# Problems with using odds ratios as effect sizes in binary logistic regression and alternative approaches

## 2019/11/25

This is my first (first author) journal article. We started writing it in Summer 2018, with first submission by November 2018. So my thinking has changed somewhat since then. There is a non-pay-walled version below, but the version of record is available at the Journal of Experimental Education, http://www.tandfonline.com/10.1080/00220973.2019.1693328. The best part of the review process was communicating with the editor, Professor Brian French - he was very kind.

Here’s the PDF and GitHub repository with simulation and figure reproduction code in R (very little comments).

Something I dislike in the paper is the hypothetical two-by-two contingency table repeated from Peng, Lee and Ingersoll (PLI, 2001, a well-cited review of logistic regression).1 Their hypothetical example had some inner city school children recommended to remedial reading. However, given that the example is hypothetical/invented, why invent inner city school children in need of saving?

Perhaps, PLI were analyzing a related real-life dataset when they wrote this. But what excuse do I have for choosing this example?2 None. I make these comments so methodologists can do better with our choice of examples, real or hypothetical. Given that the example datasets we use are sometimes ancillary to our work, we can be more thoughtful.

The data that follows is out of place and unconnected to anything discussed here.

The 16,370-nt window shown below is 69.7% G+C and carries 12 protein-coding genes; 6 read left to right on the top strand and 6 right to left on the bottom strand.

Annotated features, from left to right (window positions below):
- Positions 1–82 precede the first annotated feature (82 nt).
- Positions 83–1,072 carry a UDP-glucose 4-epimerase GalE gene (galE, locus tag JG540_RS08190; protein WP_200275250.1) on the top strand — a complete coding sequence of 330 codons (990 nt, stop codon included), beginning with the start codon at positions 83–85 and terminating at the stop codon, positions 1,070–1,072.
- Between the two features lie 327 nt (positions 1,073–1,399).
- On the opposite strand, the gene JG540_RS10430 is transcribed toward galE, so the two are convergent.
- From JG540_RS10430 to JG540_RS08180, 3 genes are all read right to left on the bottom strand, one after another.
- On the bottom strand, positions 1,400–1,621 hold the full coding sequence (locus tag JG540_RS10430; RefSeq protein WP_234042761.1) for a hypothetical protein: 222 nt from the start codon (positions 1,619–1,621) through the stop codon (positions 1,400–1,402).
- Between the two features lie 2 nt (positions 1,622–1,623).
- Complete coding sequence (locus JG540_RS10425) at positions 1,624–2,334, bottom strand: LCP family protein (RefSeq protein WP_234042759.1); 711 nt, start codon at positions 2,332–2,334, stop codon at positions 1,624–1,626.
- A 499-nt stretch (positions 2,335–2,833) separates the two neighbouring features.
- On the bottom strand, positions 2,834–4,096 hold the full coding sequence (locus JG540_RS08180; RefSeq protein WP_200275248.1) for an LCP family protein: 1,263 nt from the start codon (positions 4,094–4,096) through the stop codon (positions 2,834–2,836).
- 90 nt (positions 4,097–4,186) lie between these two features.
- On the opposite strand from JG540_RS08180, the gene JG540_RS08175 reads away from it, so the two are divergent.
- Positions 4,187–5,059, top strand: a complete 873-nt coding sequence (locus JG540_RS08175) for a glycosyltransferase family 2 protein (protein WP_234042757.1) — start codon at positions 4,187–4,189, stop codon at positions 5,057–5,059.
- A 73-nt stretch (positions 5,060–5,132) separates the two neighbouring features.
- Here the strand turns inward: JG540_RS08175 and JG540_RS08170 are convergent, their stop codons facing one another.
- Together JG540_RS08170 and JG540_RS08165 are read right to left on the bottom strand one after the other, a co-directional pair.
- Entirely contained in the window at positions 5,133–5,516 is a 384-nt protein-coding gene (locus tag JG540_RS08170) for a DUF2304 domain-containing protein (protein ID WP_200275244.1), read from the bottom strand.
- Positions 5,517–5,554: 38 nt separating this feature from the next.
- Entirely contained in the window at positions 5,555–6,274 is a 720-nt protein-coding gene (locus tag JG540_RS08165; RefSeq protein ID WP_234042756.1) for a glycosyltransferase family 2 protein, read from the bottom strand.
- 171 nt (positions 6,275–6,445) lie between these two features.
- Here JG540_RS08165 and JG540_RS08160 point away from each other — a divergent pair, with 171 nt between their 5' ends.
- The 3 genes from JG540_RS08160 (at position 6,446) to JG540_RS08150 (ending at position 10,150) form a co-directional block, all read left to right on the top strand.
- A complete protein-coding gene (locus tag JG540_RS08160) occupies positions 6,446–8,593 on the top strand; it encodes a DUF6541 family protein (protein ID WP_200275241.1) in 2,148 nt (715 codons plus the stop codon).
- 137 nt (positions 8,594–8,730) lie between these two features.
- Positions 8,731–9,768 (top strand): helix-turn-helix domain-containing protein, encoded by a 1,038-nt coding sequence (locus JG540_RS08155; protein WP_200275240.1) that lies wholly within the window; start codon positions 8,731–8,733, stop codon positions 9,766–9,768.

The summary of the paper is:

• Odds ratios are non-collapsible, i.e. odds ratios will change depending on covariates in the model, even when there is no confounding.
• You can use linear regression to calculate a risk difference, and Poisson regression to calculate a risk ratio instead. These are collapsible.
• However, OLS and Poisson regression will return downwardly biased estimates in commonplace data analysis scenarios.
• You can modify estimation in simple ways that anyone can implement to obtain much less biased estimates. We applied Horrace and Oaxaca’s sequential approach3 to both linear and Poisson regression.

If we were to write this paper again, I would:

• select a different example for the two-by-two contingency table;
• evaluate the recommended estimators on efficiency. There is a point at which unbiased estimators are so inefficient that they’re junk; and
• evaluate a Bayesian estimation approach for the sequential OLS/Poisson, where we censor the posterior of the predicted outcome at about 0 and about 1, before passing the predicted outcome to the likelihood.

Minor interesting points:

• One thing in the paper that I’ve not seen in the literature is the simple derivation for a log-probability model in Appendix A.
• The correlated predictors in both simulations were generated using the copula method. And the correlation was adjusted for attenuation given that the binary was dichotomized.

1. Peng, C.-Y. J., Lee, K. L., & Ingersoll, G. M. (2002). An introduction to logistic regression analysis and reporting. The Journal of Educational Research, 96(1), 3–14. https://doi.org/10.1080/00220670209598786 ↩︎

2. I, not my co-authors, chose this example. ↩︎

3. Horrace, W. C., & Oaxaca, R. L. (2003, January 1). New Wine in Old Bottles: A Sequential Estimation Technique for the Lpm. Retrieved from https://papers.ssrn.com/sol3/papers.cfm?abstract_id=383102 ↩︎